“There is much to rebuild: confidence and faith in our institutions first of all. Hellenic College and Holy Cross must be established on a firm foundation, for they are the future of our clergy. Our Archdiocesan ministries must be renewed and reinvigorated, for they are the future of our young people. Our clergy must be secure in their familial responsibilities, for they are the future of our parishes. Saint Nicholas National Shrine must be completed, for it is the future of our witness to the American Nation.”

Archbishop Demetrios spoke warmly of his successor.

“We have in the face of Archbishop Elpidophoros a man of deep faith, fully devoted to the Church and the Ecumenical Patriarchate, who has a strong judgment, a man who has succeeded. Thus he can do things in the direction of the creative continuation of the mission of the Church”, Archbishop Demetrios said.

Metropolitan Augustine of Germany praised Elpidophoros and called the Ecumenical Patriarch “a gift of God”.

“This great Patriarch fears only God; not the Russians, or the Turks, or the Ukrainians, but he has the fear of God alone and the love for man.”

Greeting were offered by Metropolitan Methodios of Boston, California lieutenant Governor Eleni Tsakopoulos-Kounalakis, Presidents of Leadership 100 and Faith Argyris Vassiliou and Dean Mitropoulos, Vice Chairman of the Archdiocesan Council George Tsandicos, President of the National Philoptochos Maria Logus, Archons National Commander Dr, Anthony Limberakis and the Supreme President of the AHEPA George Loucas.


  1. RE: “I feel as if we are celebrating the Resurrection in all its panoply and excellence, with all its joy and festivity”, Archbishop Elpidophoros told the audience.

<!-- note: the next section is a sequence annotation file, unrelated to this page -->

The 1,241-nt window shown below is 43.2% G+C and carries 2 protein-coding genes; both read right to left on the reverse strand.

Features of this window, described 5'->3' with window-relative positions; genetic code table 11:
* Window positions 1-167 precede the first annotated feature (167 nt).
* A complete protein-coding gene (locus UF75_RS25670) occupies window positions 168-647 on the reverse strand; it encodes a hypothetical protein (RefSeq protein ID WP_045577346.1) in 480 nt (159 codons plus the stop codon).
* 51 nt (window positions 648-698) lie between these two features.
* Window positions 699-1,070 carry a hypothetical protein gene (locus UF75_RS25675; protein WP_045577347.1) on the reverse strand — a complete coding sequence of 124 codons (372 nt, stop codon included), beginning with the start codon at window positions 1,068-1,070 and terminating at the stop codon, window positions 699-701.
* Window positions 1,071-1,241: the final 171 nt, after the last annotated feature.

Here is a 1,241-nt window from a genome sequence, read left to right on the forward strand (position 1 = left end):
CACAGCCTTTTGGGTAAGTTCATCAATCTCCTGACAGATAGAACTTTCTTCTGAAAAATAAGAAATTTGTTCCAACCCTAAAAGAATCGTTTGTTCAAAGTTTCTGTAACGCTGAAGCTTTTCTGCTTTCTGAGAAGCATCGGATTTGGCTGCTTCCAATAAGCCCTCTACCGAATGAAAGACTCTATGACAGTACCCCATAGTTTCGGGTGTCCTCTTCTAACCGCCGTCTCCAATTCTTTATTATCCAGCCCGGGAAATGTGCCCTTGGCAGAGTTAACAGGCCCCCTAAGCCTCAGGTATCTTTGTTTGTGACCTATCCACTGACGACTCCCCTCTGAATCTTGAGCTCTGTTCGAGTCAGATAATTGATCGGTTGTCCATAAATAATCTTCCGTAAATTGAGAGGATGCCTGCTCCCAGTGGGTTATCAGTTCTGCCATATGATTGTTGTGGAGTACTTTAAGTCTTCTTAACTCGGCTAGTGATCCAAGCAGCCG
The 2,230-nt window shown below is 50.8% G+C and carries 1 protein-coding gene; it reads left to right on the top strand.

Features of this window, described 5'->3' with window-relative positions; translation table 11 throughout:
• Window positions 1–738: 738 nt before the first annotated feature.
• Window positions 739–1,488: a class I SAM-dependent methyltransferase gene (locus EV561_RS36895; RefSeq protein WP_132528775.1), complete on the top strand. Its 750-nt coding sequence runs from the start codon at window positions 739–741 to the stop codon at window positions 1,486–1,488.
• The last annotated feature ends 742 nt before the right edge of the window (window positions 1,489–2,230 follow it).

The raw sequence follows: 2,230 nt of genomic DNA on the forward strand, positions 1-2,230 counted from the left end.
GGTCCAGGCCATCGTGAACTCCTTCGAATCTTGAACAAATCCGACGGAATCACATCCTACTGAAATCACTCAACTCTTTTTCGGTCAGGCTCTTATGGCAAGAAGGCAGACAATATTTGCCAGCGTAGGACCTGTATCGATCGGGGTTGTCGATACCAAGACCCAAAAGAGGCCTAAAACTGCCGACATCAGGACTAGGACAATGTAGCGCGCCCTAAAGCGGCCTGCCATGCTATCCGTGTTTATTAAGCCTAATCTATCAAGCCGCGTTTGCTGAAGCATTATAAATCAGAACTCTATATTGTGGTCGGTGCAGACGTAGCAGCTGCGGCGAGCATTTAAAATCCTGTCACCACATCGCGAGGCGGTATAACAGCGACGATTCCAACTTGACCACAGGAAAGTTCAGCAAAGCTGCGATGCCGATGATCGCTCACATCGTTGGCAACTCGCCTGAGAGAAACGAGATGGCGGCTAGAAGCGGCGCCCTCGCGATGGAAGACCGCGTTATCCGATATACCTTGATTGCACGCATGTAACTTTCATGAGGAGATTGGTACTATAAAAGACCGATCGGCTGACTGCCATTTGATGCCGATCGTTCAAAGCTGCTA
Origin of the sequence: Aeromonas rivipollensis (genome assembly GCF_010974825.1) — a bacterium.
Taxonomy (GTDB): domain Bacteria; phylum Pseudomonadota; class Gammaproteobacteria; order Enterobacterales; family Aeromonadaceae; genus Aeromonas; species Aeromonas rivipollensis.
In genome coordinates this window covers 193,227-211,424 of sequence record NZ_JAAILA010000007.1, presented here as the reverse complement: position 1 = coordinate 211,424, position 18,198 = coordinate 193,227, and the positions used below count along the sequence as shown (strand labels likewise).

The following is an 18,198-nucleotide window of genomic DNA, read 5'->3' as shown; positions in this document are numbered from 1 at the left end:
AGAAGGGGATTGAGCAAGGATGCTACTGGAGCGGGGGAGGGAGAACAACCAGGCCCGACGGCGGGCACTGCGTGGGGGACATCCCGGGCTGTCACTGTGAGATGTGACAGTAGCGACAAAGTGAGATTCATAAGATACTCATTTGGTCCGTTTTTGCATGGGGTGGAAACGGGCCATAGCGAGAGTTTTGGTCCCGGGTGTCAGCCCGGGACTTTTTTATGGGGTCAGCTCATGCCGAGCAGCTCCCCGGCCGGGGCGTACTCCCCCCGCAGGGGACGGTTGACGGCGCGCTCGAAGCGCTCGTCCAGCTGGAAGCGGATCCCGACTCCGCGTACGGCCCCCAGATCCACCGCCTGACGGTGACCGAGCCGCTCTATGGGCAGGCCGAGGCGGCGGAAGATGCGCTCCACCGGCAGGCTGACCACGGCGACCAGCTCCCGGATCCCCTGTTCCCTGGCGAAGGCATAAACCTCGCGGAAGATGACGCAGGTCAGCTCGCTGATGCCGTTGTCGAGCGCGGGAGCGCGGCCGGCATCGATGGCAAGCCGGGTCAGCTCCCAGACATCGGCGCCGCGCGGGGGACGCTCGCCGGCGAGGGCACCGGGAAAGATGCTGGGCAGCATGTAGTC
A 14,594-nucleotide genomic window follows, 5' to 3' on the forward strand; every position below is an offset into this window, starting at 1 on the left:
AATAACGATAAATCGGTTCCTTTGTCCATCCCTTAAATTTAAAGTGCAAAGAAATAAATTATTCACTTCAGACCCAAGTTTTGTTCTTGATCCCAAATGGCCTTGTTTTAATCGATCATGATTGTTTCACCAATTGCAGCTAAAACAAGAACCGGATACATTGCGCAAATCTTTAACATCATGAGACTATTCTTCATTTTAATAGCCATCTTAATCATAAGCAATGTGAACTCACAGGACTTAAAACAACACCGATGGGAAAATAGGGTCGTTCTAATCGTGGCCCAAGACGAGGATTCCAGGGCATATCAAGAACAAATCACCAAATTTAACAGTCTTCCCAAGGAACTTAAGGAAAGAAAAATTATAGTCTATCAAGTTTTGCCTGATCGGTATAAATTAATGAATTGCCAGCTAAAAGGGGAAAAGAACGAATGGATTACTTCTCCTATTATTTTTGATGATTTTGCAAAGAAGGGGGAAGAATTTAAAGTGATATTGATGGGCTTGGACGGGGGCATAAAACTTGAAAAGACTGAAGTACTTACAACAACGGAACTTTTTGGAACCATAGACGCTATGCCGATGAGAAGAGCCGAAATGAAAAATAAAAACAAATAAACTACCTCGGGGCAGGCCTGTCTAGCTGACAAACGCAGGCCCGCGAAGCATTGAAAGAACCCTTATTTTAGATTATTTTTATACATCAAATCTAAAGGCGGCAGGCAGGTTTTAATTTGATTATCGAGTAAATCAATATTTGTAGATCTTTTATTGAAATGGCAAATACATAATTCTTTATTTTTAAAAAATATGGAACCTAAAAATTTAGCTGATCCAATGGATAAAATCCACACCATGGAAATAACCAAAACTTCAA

What a sickening thing to read on Sunday when we commemorate THE Resurrection

    Let’s try an experiment:

    “Christos Anesti!” vs “Elpidophoros anesti!”

    ? Sorry your Eminence, not feeling it.

  2. ?? The Greek flag is a flag with a Cross on it. Take away the Cross then its just a piece of striped cloth.

    But the Cross can stand alone without a flag of any kind draped on it ☦️

  3. Metropolitan Augustine of Germany said of the Ecumenical Patriarch: “This great Patriarch fears only God; not the Russians, or the Turks, or the Ukrainians, but he has the fear of God alone and the love for man.”

    The Metropolitan doth protest too much.

    The Ecumenical Patriarchate fears the loss of money and support of Greek-Americans above all else.

    All of these repetitive protestations on “unity” and “New Era” and the last but never least-or-lessening cry for more Hellenism reveal the desperate fear of the Patriarch of Constantinople and his American proxy.

    This weekend Archbishop Elpidophoros has tried to enshrine himself as a conquering hero (Let a ten thousand flowers bloom and shed their tender glories to be crushed beneath my feet, the mighty footsteps of Destiny!) and the savior of Greek Orthodox America, but he is naught but the EP’s bagman.

    The Greek Orthodox Archdiocese of America is not dependent on the Ecumenical Patriarch, it is the Ecumenical Patriarch who is entirely dependent on GOA.

    Of course, you will be hearing just the opposite in the days to come.

    1. If it is true as reported that the Ecumenical Patriarch fears God, then it shows that there is hope. It shows the man might have a conscience.

      St. John Chrysostom, Archbishop of Constantinople warns the current title holder with these fearsome words:

      Nothing will so avail to divide the Church as love of power. Nothing so provokes God’s anger as the division of the Church. Yea, though we have achieved ten thousand glorious acts, yet shall we, if we cut to pieces the fullness of the Church, suffer punishment no less sore than they who mangled His body.

      I assert and protest, that to make a schism in the Church is no less an evil than to fall into heresy.